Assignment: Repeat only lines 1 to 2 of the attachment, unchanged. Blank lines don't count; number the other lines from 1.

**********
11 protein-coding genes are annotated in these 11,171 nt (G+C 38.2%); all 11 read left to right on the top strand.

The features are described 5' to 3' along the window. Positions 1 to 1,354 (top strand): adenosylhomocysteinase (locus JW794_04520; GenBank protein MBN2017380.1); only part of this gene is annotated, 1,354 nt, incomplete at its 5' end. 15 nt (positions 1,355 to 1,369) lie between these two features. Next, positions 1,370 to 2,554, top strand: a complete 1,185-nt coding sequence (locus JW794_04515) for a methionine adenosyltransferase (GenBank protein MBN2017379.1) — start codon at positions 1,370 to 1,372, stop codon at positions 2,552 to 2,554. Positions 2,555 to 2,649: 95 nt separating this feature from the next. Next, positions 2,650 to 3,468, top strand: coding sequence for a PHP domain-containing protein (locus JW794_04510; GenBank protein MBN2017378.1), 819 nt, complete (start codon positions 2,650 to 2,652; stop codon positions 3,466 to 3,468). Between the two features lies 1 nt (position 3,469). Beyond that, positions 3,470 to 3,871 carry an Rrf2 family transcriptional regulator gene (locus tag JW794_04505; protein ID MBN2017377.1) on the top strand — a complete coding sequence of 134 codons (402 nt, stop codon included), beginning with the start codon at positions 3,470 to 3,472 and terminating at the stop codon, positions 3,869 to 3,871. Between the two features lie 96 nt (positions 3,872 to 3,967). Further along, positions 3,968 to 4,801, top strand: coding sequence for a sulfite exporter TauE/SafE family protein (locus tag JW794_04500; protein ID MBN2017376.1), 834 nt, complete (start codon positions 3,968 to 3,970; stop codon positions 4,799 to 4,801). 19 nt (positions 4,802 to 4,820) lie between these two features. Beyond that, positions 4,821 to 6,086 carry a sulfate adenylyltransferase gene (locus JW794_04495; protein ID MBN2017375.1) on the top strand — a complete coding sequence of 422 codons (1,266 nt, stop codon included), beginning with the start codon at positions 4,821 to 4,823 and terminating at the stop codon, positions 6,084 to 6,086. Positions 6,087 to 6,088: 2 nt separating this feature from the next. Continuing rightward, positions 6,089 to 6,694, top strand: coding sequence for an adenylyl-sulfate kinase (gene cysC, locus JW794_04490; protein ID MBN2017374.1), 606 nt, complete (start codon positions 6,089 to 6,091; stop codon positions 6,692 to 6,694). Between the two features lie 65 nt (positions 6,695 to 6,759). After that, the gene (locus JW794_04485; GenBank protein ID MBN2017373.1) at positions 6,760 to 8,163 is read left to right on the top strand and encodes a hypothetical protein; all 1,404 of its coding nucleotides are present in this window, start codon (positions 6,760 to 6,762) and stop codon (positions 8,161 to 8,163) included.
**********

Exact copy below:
11 protein-coding genes are annotated in these 11,171 nt (G+C 38.2%); all 11 read left to right on the top strand.

The features are described 5' to 3' along the window. Positions 1 to 1,354 (top strand): adenosylhomocysteinase (locus JW794_04520; GenBank protein MBN2017380.1); only part of this gene is annotated, 1,354 nt, incomplete at its 5' end. 15 nt (positions 1,355 to 1,369) lie between these two features. Next, positions 1,370 to 2,554, top strand: a complete 1,185-nt coding sequence (locus JW794_04515) for a methionine adenosyltransferase (GenBank protein MBN2017379.1) — start codon at positions 1,370 to 1,372, stop codon at positions 2,552 to 2,554. Positions 2,555 to 2,649: 95 nt separating this feature from the next. Next, positions 2,650 to 3,468, top strand: coding sequence for a PHP domain-containing protein (locus JW794_04510; GenBank protein MBN2017378.1), 819 nt, complete (start codon positions 2,650 to 2,652; stop codon positions 3,466 to 3,468). Between the two features lies 1 nt (position 3,469). Beyond that, positions 3,470 to 3,871 carry an Rrf2 family transcriptional regulator gene (locus tag JW794_04505; protein ID MBN2017377.1) on the top strand — a complete coding sequence of 134 codons (402 nt, stop codon included), beginning with the start codon at positions 3,470 to 3,472 and terminating at the stop codon, positions 3,869 to 3,871. Between the two features lie 96 nt (positions 3,872 to 3,967). Further along, positions 3,968 to 4,801, top strand: coding sequence for a sulfite exporter TauE/SafE family protein (locus tag JW794_04500; protein ID MBN2017376.1), 834 nt, complete (start codon positions 3,968 to 3,970; stop codon positions 4,799 to 4,801). 19 nt (positions 4,802 to 4,820) lie between these two features. Beyond that, positions 4,821 to 6,086 carry a sulfate adenylyltransferase gene (locus JW794_04495; protein ID MBN2017375.1) on the top strand — a complete coding sequence of 422 codons (1,266 nt, stop codon included), beginning with the start codon at positions 4,821 to 4,823 and terminating at the stop codon, positions 6,084 to 6,086. Positions 6,087 to 6,088: 2 nt separating this feature from the next. Continuing rightward, positions 6,089 to 6,694, top strand: coding sequence for an adenylyl-sulfate kinase (gene cysC, locus JW794_04490; protein ID MBN2017374.1), 606 nt, complete (start codon positions 6,089 to 6,091; stop codon positions 6,692 to 6,694). Between the two features lie 65 nt (positions 6,695 to 6,759). After that, the gene (locus JW794_04485; GenBank protein ID MBN2017373.1) at positions 6,760 to 8,163 is read left to right on the top strand and encodes a hypothetical protein; all 1,404 of its coding nucleotides are present in this window, start codon (positions 6,760 to 6,762) and stop codon (positions 8,161 to 8,163) included.